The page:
Advancement in improvement in local control of central nervous system (CNS) malignancies may enhance not only the quality of life but also the overall survival. A multi-modality approach to a patient with a newly diagnosed or a recurrent brain lesion typically involves a neurosurgical resection, radiotherapy (RT), and chemotherapy, depending on the histopathology of a tumor. The treatment of the gliomas is complicated by the infiltrative nature of the malignant process into the surrounding normal brain. As systemic therapies for cancers improve and the overall survivorship of a cancer patient increases, the incidence of brain metastases rises. Despite the advancement made in the fields of neurosurgery, neuro-oncology, medical oncology, and radiation oncology, local control for brain lesions continues to present a challenge to both the treating physicians and patients.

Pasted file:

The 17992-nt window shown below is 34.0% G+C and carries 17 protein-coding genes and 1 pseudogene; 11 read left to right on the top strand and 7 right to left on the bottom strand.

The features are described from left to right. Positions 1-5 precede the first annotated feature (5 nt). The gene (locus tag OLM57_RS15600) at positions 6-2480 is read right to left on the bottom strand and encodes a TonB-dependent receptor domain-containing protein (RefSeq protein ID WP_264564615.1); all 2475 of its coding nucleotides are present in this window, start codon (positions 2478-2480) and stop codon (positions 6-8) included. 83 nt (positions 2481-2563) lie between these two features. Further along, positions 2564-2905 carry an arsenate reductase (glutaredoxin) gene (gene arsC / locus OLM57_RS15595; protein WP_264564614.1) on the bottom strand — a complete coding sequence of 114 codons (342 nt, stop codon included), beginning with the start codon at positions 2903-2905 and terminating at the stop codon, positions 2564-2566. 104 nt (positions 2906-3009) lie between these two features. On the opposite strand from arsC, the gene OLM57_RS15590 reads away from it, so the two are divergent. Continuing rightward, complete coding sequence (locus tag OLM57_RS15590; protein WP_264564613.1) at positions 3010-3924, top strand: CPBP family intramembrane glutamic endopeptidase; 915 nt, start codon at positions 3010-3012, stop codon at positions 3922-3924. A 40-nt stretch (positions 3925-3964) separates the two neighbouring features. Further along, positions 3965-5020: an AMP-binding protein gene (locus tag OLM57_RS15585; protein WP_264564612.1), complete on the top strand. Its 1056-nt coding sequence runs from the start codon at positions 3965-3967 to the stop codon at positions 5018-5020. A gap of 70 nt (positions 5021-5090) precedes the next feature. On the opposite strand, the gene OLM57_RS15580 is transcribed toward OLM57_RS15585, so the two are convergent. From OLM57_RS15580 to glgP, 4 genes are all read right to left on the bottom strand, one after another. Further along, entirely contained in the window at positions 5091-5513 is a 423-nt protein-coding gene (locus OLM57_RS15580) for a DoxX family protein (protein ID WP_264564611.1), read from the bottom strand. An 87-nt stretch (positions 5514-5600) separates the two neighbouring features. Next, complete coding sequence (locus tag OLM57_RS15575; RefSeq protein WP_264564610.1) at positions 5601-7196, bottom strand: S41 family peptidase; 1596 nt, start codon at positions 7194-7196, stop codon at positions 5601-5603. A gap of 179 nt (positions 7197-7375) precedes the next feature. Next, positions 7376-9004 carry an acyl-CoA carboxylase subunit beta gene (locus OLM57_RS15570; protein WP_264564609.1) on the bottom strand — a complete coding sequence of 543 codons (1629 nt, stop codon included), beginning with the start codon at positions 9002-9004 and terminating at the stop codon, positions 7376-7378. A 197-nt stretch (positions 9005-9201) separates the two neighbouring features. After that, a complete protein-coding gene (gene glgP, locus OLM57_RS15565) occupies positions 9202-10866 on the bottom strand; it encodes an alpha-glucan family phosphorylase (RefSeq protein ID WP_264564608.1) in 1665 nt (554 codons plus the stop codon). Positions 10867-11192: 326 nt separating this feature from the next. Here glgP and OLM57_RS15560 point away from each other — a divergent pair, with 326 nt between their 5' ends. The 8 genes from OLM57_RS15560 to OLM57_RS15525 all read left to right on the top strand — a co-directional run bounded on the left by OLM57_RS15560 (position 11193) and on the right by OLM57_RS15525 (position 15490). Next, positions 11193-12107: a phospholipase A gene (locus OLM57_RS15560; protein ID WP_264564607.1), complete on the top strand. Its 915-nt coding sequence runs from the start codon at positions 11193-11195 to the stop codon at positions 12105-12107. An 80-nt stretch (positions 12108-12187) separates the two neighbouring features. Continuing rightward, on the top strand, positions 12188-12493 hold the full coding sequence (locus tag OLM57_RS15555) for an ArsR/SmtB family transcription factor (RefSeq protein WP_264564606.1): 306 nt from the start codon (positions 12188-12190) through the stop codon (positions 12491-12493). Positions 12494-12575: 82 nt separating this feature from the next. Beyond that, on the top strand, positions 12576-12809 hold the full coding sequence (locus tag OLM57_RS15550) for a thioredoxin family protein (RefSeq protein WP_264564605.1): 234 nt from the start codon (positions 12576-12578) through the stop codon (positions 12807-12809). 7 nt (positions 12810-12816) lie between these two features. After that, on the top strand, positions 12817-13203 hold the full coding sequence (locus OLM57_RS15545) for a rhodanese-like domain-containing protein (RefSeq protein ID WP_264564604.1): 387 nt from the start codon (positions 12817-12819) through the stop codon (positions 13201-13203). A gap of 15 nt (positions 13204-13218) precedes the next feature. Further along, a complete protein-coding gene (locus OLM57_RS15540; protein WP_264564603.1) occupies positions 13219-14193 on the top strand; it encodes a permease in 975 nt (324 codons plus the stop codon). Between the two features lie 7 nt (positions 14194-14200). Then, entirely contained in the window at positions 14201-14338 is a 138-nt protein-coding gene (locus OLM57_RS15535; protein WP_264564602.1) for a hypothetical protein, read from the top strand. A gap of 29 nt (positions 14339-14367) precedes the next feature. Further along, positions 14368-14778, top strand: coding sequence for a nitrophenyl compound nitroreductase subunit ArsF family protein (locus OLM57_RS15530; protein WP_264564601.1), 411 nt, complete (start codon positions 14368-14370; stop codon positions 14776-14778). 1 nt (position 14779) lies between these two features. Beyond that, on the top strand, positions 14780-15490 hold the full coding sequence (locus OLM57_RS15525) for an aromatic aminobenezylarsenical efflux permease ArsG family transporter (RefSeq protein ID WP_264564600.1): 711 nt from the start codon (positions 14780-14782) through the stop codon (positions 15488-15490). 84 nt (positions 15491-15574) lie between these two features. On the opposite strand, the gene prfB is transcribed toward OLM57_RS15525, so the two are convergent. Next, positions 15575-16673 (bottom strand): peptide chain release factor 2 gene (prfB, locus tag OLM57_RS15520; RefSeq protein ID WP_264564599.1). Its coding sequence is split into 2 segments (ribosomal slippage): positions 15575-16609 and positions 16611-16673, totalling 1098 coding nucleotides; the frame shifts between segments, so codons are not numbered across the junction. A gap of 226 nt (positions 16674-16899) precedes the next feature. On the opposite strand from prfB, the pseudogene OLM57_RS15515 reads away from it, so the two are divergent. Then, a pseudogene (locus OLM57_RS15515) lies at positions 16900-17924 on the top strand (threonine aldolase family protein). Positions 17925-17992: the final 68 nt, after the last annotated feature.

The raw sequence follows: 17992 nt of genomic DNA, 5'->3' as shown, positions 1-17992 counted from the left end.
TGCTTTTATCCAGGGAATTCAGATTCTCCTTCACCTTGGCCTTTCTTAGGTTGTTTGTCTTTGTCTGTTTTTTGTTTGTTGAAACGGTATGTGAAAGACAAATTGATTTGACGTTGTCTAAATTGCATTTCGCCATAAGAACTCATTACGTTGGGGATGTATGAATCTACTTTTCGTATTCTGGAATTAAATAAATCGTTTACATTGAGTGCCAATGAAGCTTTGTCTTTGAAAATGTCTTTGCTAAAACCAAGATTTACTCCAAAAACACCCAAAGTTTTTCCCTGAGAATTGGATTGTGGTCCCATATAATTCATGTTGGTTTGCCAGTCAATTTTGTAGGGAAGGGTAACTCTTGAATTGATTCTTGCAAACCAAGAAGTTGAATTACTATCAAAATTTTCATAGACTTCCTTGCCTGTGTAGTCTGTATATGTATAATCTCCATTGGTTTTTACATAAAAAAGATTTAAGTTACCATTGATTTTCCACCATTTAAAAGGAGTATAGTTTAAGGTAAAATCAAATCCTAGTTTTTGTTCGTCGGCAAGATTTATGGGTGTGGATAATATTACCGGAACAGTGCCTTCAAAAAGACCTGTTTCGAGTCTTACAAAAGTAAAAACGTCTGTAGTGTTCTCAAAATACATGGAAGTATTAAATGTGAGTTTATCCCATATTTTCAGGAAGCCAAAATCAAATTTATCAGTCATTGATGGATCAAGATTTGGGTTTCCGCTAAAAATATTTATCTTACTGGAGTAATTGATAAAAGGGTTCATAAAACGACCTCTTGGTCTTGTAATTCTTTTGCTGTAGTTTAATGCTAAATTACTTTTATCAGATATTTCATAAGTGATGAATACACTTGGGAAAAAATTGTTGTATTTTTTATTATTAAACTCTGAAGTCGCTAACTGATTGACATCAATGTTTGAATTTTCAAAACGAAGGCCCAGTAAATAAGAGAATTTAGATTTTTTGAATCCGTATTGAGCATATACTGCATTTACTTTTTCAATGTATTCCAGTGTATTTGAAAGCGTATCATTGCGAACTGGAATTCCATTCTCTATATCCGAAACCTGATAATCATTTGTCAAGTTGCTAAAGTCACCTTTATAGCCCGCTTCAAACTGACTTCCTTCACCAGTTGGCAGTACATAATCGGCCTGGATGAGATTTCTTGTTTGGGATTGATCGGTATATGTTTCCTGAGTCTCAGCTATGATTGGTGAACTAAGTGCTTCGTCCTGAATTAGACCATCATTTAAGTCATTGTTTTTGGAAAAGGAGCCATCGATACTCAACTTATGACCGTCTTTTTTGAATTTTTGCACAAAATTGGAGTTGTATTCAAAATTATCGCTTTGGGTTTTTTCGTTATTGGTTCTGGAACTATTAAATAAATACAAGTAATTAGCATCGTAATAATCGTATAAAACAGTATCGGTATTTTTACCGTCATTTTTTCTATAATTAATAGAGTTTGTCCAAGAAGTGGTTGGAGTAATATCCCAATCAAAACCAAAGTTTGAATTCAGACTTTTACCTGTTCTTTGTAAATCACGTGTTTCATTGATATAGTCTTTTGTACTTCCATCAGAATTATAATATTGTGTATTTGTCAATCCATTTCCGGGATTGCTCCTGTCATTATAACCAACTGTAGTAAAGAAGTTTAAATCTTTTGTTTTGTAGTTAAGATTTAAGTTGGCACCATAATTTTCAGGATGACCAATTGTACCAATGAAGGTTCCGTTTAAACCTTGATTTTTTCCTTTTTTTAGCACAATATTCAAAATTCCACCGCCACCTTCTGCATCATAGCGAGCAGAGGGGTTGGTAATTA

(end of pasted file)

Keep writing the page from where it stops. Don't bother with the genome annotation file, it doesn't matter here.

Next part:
Improved outcomes with the application of a multi-modality management of patients with malignant glioma have been reported in several series. The use of both external beam RT and chemotherapy has rendered an enhanced local control and survival in the newly diagnosed malignant gliomas. [1],[2] An absolute increase in the one-year survival rate from 40 to 46% was reported in the meta-analysis of randomized clinical trials which compared RT alone vs. RT with chemotherapy. [3] The biodegradable carmustine wafers (Gliadel) have been shown to increase survival by approximately 2 months with less toxicity than with systemic chemotherapy. [4] The use of Temozolomide increased median survival when added to RT to 15 months. [5] Various modalities are employed for recurrent gliomas, ranging from invasive techniques such as re-operation (with or without chemotherapy with local therapy Gliadel wafers or systemic use of Temozolomide) and brachytherapy (interstitial or intra-cavitary), to non-invasive techniques with three-dimensional (3-D) conformal external RT, intensity modulated radiotherapy (IMRT), stereotactic radiosurgery (SRS), or stereotactic radiotherapy (SRT).